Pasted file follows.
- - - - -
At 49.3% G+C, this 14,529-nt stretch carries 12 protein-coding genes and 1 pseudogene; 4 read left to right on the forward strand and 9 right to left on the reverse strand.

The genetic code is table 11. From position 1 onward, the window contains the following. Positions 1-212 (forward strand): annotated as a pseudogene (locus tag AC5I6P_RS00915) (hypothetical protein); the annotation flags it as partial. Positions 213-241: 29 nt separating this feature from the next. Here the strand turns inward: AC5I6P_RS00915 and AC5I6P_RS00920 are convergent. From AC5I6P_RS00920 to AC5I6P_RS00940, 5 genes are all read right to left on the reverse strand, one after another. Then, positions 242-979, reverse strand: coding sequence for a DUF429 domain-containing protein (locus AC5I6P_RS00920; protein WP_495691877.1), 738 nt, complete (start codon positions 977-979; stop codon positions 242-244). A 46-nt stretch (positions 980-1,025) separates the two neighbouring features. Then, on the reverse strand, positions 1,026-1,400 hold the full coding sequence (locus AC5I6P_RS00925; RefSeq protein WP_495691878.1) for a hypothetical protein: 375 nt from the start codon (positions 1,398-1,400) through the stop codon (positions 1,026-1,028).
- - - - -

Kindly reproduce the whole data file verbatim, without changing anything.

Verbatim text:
At 49.3% G+C, this 14,529-nt stretch carries 12 protein-coding genes and 1 pseudogene; 4 read left to right on the forward strand and 9 right to left on the reverse strand.

The genetic code is table 11. From position 1 onward, the window contains the following. Positions 1-212 (forward strand): annotated as a pseudogene (locus tag AC5I6P_RS00915) (hypothetical protein); the annotation flags it as partial. Positions 213-241: 29 nt separating this feature from the next. Here the strand turns inward: AC5I6P_RS00915 and AC5I6P_RS00920 are convergent. From AC5I6P_RS00920 to AC5I6P_RS00940, 5 genes are all read right to left on the reverse strand, one after another. Then, positions 242-979, reverse strand: coding sequence for a DUF429 domain-containing protein (locus AC5I6P_RS00920; protein WP_495691877.1), 738 nt, complete (start codon positions 977-979; stop codon positions 242-244). A 46-nt stretch (positions 980-1,025) separates the two neighbouring features. Then, on the reverse strand, positions 1,026-1,400 hold the full coding sequence (locus AC5I6P_RS00925; RefSeq protein WP_495691878.1) for a hypothetical protein: 375 nt from the start codon (positions 1,398-1,400) through the stop codon (positions 1,026-1,028).